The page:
Cherry Blossom Festival

The main street next to our apartment goes all the way to civic center. Standing on the sidewalk, we could see the dome of city at the end of the hill. San Francisco¡¯s summer seemed to have arrived on Sunday. Under the brilliant blue sky, we jumped on #5 bus, going to civic center to see the annual Grand Parade of Cherry Blossom Festival. $1.25 and 20 minutes later, we have arrived.

Usually a very low key and reserved group of people, the Japanese Americans finally got their day on the city¡¯s busy calendar, downed their colorful customs, and showed off their pride and joy in broad daylight. From traditional shiny white socks, straw sandals and blindingly colorful kimonos, to anima-characters, from samurais to military marching band. It was a delicious feast to the eyes.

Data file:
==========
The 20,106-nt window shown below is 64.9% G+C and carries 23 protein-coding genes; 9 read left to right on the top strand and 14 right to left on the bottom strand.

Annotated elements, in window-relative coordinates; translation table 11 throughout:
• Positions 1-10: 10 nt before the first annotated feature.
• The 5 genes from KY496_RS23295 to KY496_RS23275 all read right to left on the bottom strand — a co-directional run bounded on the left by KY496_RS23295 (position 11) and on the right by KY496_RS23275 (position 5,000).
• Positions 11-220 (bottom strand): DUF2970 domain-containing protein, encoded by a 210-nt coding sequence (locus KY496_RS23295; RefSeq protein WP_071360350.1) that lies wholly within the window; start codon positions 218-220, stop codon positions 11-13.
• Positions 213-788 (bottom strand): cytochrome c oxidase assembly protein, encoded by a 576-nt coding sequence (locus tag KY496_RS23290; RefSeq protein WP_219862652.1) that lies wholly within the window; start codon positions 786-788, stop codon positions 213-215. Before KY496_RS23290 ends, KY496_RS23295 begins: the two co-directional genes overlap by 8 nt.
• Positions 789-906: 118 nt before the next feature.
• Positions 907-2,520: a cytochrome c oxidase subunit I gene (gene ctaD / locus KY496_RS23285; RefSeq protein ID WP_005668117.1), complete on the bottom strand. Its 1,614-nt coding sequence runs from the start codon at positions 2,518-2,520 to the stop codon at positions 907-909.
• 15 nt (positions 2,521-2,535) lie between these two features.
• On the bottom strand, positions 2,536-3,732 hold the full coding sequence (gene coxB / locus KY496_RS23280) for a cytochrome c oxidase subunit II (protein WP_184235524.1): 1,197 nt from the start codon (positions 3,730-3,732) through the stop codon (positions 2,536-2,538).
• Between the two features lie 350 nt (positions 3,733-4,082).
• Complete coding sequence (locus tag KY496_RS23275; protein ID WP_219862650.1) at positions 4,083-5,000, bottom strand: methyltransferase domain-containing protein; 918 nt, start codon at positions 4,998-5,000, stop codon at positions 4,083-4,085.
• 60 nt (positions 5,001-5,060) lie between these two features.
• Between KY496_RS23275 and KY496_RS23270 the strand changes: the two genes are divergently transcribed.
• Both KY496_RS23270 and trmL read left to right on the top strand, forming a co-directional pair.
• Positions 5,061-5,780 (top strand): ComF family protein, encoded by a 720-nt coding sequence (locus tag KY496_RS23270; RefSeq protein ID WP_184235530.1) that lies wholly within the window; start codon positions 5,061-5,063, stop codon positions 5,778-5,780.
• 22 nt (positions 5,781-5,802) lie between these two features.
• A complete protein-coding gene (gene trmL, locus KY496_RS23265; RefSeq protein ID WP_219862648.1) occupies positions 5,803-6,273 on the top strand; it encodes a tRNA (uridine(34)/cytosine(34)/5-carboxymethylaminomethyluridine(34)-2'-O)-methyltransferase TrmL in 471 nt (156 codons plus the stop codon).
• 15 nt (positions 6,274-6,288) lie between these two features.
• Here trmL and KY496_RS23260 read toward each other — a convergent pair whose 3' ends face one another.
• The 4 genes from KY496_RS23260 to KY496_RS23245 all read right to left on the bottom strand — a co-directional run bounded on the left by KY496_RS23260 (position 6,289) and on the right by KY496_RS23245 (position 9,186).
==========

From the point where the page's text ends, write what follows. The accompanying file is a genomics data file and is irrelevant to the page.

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My favorite was a group of ¡°ghost¡± from their folk tales; they wore straw coats, patched robes, and broken umbrellas. They were mischievous, slightly deformed, alternative figures, forgotten by the mainstream society, but content to be so.
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Cherry Blossom Festival, Grand Parade, 2004, San Francisco.